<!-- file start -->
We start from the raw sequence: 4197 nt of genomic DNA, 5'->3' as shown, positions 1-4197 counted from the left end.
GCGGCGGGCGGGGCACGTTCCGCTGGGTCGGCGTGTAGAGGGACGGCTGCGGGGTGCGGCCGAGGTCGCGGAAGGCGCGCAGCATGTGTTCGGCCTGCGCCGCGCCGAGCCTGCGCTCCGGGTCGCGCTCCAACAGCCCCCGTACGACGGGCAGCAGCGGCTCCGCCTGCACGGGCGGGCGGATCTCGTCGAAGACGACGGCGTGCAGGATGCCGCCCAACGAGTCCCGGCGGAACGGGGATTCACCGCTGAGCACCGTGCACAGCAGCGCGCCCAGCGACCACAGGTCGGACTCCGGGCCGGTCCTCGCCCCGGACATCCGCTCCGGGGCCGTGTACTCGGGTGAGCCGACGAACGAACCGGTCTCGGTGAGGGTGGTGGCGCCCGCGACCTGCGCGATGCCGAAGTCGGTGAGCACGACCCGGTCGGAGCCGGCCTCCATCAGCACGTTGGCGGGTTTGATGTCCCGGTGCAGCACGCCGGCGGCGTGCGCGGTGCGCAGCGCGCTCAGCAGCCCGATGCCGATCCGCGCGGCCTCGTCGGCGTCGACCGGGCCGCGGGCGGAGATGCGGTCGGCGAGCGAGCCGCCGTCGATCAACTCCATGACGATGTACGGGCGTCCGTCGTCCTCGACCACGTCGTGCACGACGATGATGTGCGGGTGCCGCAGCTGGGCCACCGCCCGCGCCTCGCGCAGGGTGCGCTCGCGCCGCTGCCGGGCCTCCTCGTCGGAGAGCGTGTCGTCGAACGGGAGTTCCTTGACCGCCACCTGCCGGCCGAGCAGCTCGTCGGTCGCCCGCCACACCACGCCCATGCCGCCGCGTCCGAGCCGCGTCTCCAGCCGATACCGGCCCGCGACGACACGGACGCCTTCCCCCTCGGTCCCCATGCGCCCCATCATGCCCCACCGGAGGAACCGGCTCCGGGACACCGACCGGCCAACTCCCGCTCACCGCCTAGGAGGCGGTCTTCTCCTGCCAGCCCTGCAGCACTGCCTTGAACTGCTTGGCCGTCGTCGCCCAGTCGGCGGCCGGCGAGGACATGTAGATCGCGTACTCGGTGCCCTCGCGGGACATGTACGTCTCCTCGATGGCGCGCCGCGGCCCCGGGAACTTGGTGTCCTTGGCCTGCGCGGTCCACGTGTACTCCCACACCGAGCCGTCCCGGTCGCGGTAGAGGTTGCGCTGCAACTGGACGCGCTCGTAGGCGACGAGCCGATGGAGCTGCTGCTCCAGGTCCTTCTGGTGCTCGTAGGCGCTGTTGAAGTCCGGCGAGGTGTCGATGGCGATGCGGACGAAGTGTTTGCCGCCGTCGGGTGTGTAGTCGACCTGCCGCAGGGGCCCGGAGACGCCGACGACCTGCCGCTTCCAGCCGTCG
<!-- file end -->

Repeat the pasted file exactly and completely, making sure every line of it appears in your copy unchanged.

We start from the raw sequence: 4197 nt of genomic DNA, 5'->3' as shown, positions 1-4197 counted from the left end.
GCGGCGGGCGGGGCACGTTCCGCTGGGTCGGCGTGTAGAGGGACGGCTGCGGGGTGCGGCCGAGGTCGCGGAAGGCGCGCAGCATGTGTTCGGCCTGCGCCGCGCCGAGCCTGCGCTCCGGGTCGCGCTCCAACAGCCCCCGTACGACGGGCAGCAGCGGCTCCGCCTGCACGGGCGGGCGGATCTCGTCGAAGACGACGGCGTGCAGGATGCCGCCCAACGAGTCCCGGCGGAACGGGGATTCACCGCTGAGCACCGTGCACAGCAGCGCGCCCAGCGACCACAGGTCGGACTCCGGGCCGGTCCTCGCCCCGGACATCCGCTCCGGGGCCGTGTACTCGGGTGAGCCGACGAACGAACCGGTCTCGGTGAGGGTGGTGGCGCCCGCGACCTGCGCGATGCCGAAGTCGGTGAGCACGACCCGGTCGGAGCCGGCCTCCATCAGCACGTTGGCGGGTTTGATGTCCCGGTGCAGCACGCCGGCGGCGTGCGCGGTGCGCAGCGCGCTCAGCAGCCCGATGCCGATCCGCGCGGCCTCGTCGGCGTCGACCGGGCCGCGGGCGGAGATGCGGTCGGCGAGCGAGCCGCCGTCGATCAACTCCATGACGATGTACGGGCGTCCGTCGTCCTCGACCACGTCGTGCACGACGATGATGTGCGGGTGCCGCAGCTGGGCCACCGCCCGCGCCTCGCGCAGGGTGCGCTCGCGCCGCTGCCGGGCCTCCTCGTCGGAGAGCGTGTCGTCGAACGGGAGTTCCTTGACCGCCACCTGCCGGCCGAGCAGCTCGTCGGTCGCCCGCCACACCACGCCCATGCCGCCGCGTCCGAGCCGCGTCTCCAGCCGATACCGGCCCGCGACGACACGGACGCCTTCCCCCTCGGTCCCCATGCGCCCCATCATGCCCCACCGGAGGAACCGGCTCCGGGACACCGACCGGCCAACTCCCGCTCACCGCCTAGGAGGCGGTCTTCTCCTGCCAGCCCTGCAGCACTGCCTTGAACTGCTTGGCCGTCGTCGCCCAGTCGGCGGCCGGCGAGGACATGTAGATCGCGTACTCGGTGCCCTCGCGGGACATGTACGTCTCCTCGATGGCGCGCCGCGGCCCCGGGAACTTGGTGTCCTTGGCCTGCGCGGTCCACGTGTACTCCCACACCGAGCCGTCCCGGTCGCGGTAGAGGTTGCGCTGCAACTGGACGCGCTCGTAGGCGACGAGCCGATGGAGCTGCTGCTCCAGGTCCTTCTGGTGCTCGTAGGCGCTGTTGAAGTCCGGCGAGGTGTCGATGGCGATGCGGACGAAGTGTTTGCCGCCGTCGGGTGTGTAGTCGACCTGCCGCAGGGGCCCGGAGACGCCGACGACCTGCCGCTTCCAGCCGTCG